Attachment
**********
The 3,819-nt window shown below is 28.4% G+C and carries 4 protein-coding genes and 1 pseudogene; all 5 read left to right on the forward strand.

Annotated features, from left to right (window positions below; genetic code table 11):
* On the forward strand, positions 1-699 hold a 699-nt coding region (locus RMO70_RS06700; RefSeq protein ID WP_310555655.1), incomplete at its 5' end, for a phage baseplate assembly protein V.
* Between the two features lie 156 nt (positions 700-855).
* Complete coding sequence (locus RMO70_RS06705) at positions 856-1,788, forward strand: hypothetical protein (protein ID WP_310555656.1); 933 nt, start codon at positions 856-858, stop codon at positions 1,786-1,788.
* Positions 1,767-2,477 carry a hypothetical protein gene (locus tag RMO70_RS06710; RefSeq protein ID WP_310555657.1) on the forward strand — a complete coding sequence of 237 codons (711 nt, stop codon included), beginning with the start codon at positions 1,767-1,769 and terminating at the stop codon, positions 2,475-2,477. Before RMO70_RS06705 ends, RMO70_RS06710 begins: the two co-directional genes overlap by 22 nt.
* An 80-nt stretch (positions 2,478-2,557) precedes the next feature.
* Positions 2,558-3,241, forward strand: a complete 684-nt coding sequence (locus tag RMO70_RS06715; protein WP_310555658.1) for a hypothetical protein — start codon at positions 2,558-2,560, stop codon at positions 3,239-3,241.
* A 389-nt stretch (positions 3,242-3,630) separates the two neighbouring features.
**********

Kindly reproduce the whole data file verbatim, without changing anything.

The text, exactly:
The 3,819-nt window shown below is 28.4% G+C and carries 4 protein-coding genes and 1 pseudogene; all 5 read left to right on the forward strand.

Annotated features, from left to right (window positions below; genetic code table 11):
* On the forward strand, positions 1-699 hold a 699-nt coding region (locus RMO70_RS06700; RefSeq protein ID WP_310555655.1), incomplete at its 5' end, for a phage baseplate assembly protein V.
* Between the two features lie 156 nt (positions 700-855).
* Complete coding sequence (locus RMO70_RS06705) at positions 856-1,788, forward strand: hypothetical protein (protein ID WP_310555656.1); 933 nt, start codon at positions 856-858, stop codon at positions 1,786-1,788.
* Positions 1,767-2,477 carry a hypothetical protein gene (locus tag RMO70_RS06710; RefSeq protein ID WP_310555657.1) on the forward strand — a complete coding sequence of 237 codons (711 nt, stop codon included), beginning with the start codon at positions 1,767-1,769 and terminating at the stop codon, positions 2,475-2,477. Before RMO70_RS06705 ends, RMO70_RS06710 begins: the two co-directional genes overlap by 22 nt.
* An 80-nt stretch (positions 2,478-2,557) precedes the next feature.
* Positions 2,558-3,241, forward strand: a complete 684-nt coding sequence (locus tag RMO70_RS06715; protein WP_310555658.1) for a hypothetical protein — start codon at positions 2,558-2,560, stop codon at positions 3,239-3,241.
* A 389-nt stretch (positions 3,242-3,630) separates the two neighbouring features.